Frequently rearranged and overexpressed δ-catenin is responsible for low sensitivity of prostate cancer cells to androgen receptor and β-catenin antagonists

Piyan Zhang, Janet Schaefer-Klein, John C. Cheville, George Vasmatzis, Irina V. Kovtun

Research output: Contribution to journalArticlepeer-review

2 Scopus citations

Abstract

The mechanism of prostate cancer (PCA) progression towards the hormone refractory state remains poorly understood. Treatment options for such patients are limited and present a major clinical challenge. Previously, δ-catenin was reported to promote PCA cell growth in vitro and its increased level is associated with PCA progression in vivo. In this study we show that re-arrangements at Catenin Delta 2 (CTNND2) locus, including gene duplications, are very common in clinically significant PCA and may underlie δ-catenin overexpression. We find that δ-catenin in PCA cells exists in a complex with E-cadherin, p120, and α- and β-catenin. Increased expression of δ-catenin leads to its further stabilization as well as upregulation and stabilization of its binding partners. Resistant to degradation and overexpressed δ-catenin isoform activates Wnt signaling pathway by increasing the level of nuclear β-catenin and subsequent stimulation of Tcf/Lef transcription targets. Evaluation of responses to treatments, with androgen receptor (AR) antagonist and β-catenin inhibitors revealed that cells with high levels of δ-catenin are more resistant to killing with single agent treatment than matched control cells. We show that combination treatment targeting both AR and β-catenin networks is more effective in suppressing tumor growth than targeting a single network. In conclusion, targeting clinically significant PCA with high levels of δ-catenin with anti-androgen and anti β-catenin combination therapy may prevent progression of the disease to a castration-resistant state and, thus, represents a promising therapeutic strategy.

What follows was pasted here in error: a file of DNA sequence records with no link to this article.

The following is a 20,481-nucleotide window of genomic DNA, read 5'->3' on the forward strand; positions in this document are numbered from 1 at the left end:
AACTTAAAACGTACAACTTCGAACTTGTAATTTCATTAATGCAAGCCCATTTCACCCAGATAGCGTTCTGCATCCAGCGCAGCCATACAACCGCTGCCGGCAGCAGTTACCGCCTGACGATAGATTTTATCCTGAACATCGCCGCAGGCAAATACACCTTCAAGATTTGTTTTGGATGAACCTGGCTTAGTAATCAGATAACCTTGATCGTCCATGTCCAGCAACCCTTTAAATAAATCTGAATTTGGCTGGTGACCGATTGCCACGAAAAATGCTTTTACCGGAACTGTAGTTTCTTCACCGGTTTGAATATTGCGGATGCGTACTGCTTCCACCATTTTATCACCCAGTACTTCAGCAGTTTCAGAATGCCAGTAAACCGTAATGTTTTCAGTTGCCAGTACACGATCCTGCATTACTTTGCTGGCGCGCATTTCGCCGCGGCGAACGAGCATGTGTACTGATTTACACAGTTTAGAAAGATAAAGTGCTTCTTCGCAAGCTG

Original languageEnglish (US)
Pages (from-to)24428-24442
Number of pages15
JournalOncotarget
Volume9
Issue number36
DOIs
StatePublished - May 11 2018

Keywords

  • Delta catenin
  • Disease progression
  • Prostate cancer
  • Treatment

ASJC Scopus subject areas

  • Oncology

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